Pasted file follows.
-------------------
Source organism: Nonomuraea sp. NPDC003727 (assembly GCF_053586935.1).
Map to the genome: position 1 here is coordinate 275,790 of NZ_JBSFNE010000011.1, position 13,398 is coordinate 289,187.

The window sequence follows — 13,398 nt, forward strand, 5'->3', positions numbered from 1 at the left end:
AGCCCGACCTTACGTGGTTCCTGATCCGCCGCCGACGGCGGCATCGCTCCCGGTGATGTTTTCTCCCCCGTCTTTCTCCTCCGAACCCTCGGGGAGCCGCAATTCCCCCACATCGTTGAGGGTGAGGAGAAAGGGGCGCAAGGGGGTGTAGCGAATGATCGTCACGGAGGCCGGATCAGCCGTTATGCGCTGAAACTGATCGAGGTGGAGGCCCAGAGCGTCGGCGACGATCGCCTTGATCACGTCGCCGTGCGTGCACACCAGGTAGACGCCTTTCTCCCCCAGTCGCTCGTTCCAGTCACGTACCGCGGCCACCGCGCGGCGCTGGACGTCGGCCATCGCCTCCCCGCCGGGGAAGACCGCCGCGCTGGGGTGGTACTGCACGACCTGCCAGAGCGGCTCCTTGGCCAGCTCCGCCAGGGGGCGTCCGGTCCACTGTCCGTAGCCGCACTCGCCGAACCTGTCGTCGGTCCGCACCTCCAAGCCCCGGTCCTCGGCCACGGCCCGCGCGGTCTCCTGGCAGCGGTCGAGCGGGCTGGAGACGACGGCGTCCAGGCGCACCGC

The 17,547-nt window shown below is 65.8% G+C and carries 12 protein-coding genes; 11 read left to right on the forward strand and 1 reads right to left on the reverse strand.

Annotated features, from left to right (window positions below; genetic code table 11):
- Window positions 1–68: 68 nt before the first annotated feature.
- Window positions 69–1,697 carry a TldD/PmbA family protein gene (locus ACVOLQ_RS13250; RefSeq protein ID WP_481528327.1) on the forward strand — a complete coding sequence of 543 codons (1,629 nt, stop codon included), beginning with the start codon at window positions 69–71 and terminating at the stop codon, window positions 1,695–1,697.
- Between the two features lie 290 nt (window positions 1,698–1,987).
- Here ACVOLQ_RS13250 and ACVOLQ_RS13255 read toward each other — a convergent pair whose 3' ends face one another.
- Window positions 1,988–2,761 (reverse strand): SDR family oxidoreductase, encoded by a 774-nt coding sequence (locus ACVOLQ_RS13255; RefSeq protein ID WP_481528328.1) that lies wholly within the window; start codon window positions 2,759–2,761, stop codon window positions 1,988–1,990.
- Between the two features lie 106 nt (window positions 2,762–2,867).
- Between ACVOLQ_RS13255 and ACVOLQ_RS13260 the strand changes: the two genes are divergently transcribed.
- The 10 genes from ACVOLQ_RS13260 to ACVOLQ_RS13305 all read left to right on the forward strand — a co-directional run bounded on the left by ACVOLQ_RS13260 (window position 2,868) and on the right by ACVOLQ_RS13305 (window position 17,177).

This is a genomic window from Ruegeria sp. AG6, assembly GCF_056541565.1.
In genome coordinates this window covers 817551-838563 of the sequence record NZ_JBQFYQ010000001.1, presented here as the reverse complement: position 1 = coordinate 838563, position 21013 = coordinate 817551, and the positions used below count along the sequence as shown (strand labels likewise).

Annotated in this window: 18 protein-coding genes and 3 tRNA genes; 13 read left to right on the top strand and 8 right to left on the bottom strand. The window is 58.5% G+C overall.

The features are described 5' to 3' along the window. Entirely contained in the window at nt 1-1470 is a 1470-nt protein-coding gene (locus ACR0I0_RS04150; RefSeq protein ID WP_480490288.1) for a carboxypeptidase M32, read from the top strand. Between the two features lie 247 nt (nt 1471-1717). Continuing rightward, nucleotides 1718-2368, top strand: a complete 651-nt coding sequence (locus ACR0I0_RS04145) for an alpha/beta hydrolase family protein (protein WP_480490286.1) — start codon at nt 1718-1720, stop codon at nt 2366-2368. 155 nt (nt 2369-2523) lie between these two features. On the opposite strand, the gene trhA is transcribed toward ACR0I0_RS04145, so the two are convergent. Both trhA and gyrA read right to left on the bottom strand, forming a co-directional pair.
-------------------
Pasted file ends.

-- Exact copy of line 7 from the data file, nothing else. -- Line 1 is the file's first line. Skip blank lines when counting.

- Window positions 1–68: 68 nt before the first annotated feature.